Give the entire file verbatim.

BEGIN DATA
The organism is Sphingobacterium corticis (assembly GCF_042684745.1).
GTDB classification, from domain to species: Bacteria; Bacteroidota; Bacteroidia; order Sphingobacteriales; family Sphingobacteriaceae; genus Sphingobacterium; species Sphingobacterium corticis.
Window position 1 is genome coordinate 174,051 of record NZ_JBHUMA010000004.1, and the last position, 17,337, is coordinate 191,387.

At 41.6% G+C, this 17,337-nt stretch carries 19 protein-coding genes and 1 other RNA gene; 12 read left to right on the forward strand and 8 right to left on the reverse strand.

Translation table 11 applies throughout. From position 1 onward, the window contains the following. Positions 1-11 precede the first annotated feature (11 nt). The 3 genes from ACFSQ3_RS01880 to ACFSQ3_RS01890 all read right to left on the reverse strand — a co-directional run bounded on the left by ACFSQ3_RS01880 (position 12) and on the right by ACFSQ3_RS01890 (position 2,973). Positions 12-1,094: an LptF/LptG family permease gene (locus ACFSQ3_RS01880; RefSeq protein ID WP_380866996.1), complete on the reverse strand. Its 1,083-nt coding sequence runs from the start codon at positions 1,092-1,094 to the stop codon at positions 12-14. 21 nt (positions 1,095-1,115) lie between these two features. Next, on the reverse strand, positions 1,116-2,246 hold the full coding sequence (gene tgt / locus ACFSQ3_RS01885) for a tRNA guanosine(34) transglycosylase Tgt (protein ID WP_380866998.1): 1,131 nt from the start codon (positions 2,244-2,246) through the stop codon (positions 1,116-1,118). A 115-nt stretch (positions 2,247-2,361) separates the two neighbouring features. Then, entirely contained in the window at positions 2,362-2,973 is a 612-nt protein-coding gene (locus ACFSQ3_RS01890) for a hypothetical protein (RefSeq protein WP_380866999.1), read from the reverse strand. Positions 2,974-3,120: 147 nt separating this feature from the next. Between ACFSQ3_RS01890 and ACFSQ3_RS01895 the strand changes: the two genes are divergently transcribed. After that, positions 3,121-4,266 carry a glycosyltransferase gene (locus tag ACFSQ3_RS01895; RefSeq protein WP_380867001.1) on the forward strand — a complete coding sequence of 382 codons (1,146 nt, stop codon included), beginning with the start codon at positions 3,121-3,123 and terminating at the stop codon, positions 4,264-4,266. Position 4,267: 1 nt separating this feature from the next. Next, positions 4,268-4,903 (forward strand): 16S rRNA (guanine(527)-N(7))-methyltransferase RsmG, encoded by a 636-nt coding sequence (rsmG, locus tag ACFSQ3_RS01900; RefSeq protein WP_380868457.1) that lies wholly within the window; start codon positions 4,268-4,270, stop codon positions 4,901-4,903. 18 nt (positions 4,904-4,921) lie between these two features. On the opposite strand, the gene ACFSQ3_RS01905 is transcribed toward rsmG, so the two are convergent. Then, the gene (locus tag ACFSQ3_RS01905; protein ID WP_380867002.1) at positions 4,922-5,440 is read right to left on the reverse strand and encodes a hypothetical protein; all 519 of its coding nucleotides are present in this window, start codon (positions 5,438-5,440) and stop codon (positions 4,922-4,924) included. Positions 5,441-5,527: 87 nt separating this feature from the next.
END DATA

The organism is Sphingobacterium corticis (assembly GCF_042684745.1).
GTDB classification, from domain to species: Bacteria; Bacteroidota; Bacteroidia; order Sphingobacteriales; family Sphingobacteriaceae; genus Sphingobacterium; species Sphingobacterium corticis.
Window position 1 is genome coordinate 174,051 of record NZ_JBHUMA010000004.1, and the last position, 17,337, is coordinate 191,387.

At 41.6% G+C, this 17,337-nt stretch carries 19 protein-coding genes and 1 other RNA gene; 12 read left to right on the forward strand and 8 right to left on the reverse strand.

Translation table 11 applies throughout. From position 1 onward, the window contains the following. Positions 1-11 precede the first annotated feature (11 nt). The 3 genes from ACFSQ3_RS01880 to ACFSQ3_RS01890 all read right to left on the reverse strand — a co-directional run bounded on the left by ACFSQ3_RS01880 (position 12) and on the right by ACFSQ3_RS01890 (position 2,973). Positions 12-1,094: an LptF/LptG family permease gene (locus ACFSQ3_RS01880; RefSeq protein ID WP_380866996.1), complete on the reverse strand. Its 1,083-nt coding sequence runs from the start codon at positions 1,092-1,094 to the stop codon at positions 12-14. 21 nt (positions 1,095-1,115) lie between these two features. Next, on the reverse strand, positions 1,116-2,246 hold the full coding sequence (gene tgt / locus ACFSQ3_RS01885) for a tRNA guanosine(34) transglycosylase Tgt (protein ID WP_380866998.1): 1,131 nt from the start codon (positions 2,244-2,246) through the stop codon (positions 1,116-1,118). A 115-nt stretch (positions 2,247-2,361) separates the two neighbouring features. Then, entirely contained in the window at positions 2,362-2,973 is a 612-nt protein-coding gene (locus ACFSQ3_RS01890) for a hypothetical protein (RefSeq protein WP_380866999.1), read from the reverse strand. Positions 2,974-3,120: 147 nt separating this feature from the next. Between ACFSQ3_RS01890 and ACFSQ3_RS01895 the strand changes: the two genes are divergently transcribed. After that, positions 3,121-4,266 carry a glycosyltransferase gene (locus tag ACFSQ3_RS01895; RefSeq protein WP_380867001.1) on the forward strand — a complete coding sequence of 382 codons (1,146 nt, stop codon included), beginning with the start codon at positions 3,121-3,123 and terminating at the stop codon, positions 4,264-4,266. Position 4,267: 1 nt separating this feature from the next. Next, positions 4,268-4,903 (forward strand): 16S rRNA (guanine(527)-N(7))-methyltransferase RsmG, encoded by a 636-nt coding sequence (rsmG, locus tag ACFSQ3_RS01900; RefSeq protein WP_380868457.1) that lies wholly within the window; start codon positions 4,268-4,270, stop codon positions 4,901-4,903. 18 nt (positions 4,904-4,921) lie between these two features. On the opposite strand, the gene ACFSQ3_RS01905 is transcribed toward rsmG, so the two are convergent. Then, the gene (locus tag ACFSQ3_RS01905; protein ID WP_380867002.1) at positions 4,922-5,440 is read right to left on the reverse strand and encodes a hypothetical protein; all 519 of its coding nucleotides are present in this window, start codon (positions 5,438-5,440) and stop codon (positions 4,922-4,924) included. Positions 5,441-5,527: 87 nt separating this feature from the next.